Leadership superpowers

What superpowers do you have?

One of my first mentors gave me a piece of advice on leadership. It was a few years ago, but it went something like this:

“Your personal leadership style is the sum of what you’ve learned from your leaders. Make sure to reflect on their traits, philosophies, and behaviors — both the good and bad.

The good — to inspire your own leadership; the bad — to remind yourself what not to do.”

I was encouraged start a ‘leadership bible’: a journal with reflections on all the leaders I’ve had during my career.

Four years later, I’ve continued this habit of reflecting on the different folks I’ve been fortunate enough to have as my leaders.

By exercising the muscle of observation, and specifically the skill of noticing what unique skills, strengths, or superpowers my leaders had, I found myself naturally doing this with peers, friends, and the other people around me as well.

Beyond being a good self-awareness and growth exercise, it’s also been a great gratitude and empathy one too.

When you notice the special talents of the folks around you, you can’t help but have deep appreciation and respect for them.


Superpowers

I’ve noticed that when folks refer to leadership skills, they tend to mention the more traditional ones such as public speaking, organization, and charisma. So I wanted to share some of the more unique superpowers I’ve observed over the past few years.

These are skills and strengths relating to thinking, communication, problem-solving, and execution that allow one to be an effective leader.

It’s not limited to formal leadership though. It can be informal leadership at work, leadership within a social circle, leadership within extracurriculars, and so forth.

Some of these may seem familiar.

You may know a few individuals that fit into these themes. Or perhaps you possess these skills. Maybe I’m even writing this about you.

Either way, these are real strengths I’ve observed throughout my career (and life) journey.

     

👨‍🏫 The natural mentor and coach.

As you gain life and work experience, it’s natural to fall into a mentorship role and give back to those earlier in their journey by sharing what you’ve learned. Most of my peers have 3-4 mentees (and mentors) on an ongoing basis.

One of my mentors has the extraordinary ability to truly mentor at scale (think: 30+ individuals at once). It comes from a place of deep curiosity, empathy, and innate desire to help others out.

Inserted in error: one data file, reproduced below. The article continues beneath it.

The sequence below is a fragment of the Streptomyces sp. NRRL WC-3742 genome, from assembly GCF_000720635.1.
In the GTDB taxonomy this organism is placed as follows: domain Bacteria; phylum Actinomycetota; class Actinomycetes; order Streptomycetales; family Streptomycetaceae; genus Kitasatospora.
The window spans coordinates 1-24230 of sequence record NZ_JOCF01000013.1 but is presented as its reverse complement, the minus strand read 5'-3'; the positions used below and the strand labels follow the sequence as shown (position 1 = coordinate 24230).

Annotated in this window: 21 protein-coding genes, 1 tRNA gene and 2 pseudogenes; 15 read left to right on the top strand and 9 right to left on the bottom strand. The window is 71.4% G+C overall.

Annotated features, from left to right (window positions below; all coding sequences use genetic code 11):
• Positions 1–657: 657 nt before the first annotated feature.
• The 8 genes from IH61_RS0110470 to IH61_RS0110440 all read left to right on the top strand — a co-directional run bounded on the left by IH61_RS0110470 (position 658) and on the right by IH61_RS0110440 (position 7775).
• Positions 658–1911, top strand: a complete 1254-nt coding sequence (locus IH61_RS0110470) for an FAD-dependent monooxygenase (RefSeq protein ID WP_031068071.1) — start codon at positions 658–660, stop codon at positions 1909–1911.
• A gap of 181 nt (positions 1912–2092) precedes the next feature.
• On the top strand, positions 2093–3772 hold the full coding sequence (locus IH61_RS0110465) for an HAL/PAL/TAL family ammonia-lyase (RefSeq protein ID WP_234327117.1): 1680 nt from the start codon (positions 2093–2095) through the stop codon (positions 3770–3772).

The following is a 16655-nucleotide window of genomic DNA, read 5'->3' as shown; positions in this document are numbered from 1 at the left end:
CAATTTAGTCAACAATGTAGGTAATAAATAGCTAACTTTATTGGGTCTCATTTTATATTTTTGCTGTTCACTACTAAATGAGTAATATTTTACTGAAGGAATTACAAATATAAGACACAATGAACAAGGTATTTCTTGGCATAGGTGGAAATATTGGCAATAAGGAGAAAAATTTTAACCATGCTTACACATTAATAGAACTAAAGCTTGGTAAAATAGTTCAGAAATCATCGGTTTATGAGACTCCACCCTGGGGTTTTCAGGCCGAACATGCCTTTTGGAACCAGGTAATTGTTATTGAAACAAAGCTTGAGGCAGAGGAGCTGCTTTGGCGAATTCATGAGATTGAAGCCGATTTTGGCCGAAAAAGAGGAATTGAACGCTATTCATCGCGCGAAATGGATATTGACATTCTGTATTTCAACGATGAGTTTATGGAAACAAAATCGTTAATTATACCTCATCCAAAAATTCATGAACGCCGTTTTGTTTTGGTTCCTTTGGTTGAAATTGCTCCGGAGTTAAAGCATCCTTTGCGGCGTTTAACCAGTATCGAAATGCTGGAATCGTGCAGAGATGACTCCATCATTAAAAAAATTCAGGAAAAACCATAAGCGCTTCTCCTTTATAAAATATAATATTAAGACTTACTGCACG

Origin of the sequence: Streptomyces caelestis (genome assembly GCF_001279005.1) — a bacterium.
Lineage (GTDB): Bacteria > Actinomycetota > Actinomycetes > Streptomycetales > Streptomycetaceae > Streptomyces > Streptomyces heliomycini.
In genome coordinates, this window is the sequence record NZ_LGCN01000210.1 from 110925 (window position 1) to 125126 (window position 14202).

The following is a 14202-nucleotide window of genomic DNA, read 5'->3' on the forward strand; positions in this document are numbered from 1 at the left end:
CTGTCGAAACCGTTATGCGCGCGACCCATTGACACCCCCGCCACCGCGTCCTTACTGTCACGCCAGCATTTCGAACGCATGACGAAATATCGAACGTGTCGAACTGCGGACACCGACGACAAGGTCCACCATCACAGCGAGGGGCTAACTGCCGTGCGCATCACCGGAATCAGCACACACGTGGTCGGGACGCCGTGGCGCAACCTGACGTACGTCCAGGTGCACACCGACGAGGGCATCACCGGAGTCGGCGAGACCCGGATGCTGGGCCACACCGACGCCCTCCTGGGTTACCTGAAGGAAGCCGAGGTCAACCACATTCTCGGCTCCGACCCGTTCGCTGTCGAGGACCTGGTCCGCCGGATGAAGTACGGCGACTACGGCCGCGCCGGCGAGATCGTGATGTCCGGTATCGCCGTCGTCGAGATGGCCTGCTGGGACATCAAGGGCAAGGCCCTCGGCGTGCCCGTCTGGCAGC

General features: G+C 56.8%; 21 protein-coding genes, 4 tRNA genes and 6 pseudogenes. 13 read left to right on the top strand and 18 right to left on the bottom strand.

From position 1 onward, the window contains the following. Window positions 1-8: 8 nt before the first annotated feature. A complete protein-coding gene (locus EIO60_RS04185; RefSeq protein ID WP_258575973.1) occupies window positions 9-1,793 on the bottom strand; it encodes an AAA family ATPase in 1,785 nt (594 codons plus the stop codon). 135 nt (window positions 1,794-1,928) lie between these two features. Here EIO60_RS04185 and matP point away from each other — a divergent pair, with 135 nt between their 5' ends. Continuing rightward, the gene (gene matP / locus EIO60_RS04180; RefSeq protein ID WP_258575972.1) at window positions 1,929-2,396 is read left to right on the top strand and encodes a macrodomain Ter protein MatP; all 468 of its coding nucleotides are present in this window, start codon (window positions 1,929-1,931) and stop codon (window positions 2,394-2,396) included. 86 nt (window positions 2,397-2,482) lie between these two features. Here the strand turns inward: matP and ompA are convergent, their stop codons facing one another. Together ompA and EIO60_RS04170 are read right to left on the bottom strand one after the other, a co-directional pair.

It goes beyond answering simple career and life prompts. Rather, it involves asking the right questions to uncover unrevealed interests, passions, and talents to help people realize their true potential.

 

🤹🏼‍♀️ The activator.

Some people just have the superpower to make sh*t happen. They have the power to convert abstract ideas into reality and drive it all the way through.

It’s amazing to watch someone take a fragment of an idea, turn it into a fully-baked concept, garner the support of various business partners, and empower them into execution and delivery.

It involves a few different skills: planning, influence, design, storytelling — just to name a few. And when you package it all up, it gives you the skill of ‘activation’.

  

🙇 The one who provides perceptive, genuine, and encouraging compliments.

It’s hard to dissect the mechanics behind a strong compliment — perhaps it’s the delivery, the context, or both — but you’ll know one when you hear it. It gives you a warm, fuzzy feeling and there’s no doubt in your mind that it was genuine.

I’ve noticed that some have the ability to notice intimate details and share compliments in a way that is incredibly thoughtful and tasteful. In a work setting, this skill is useful for encouragement and influence, and outside work, for charm and charisma.

 

🧗🏻 The universal high performer.

These folks are classic high performers in every category and life. Top 99th percentile in academics. Gold medalists in athletics. High performers at work. And overall, charismatic, kind, and generous people.

The mantra of “How you do anything is how you do everything” holds true to this bunch and they take pride in excellence, grit, and work ethic.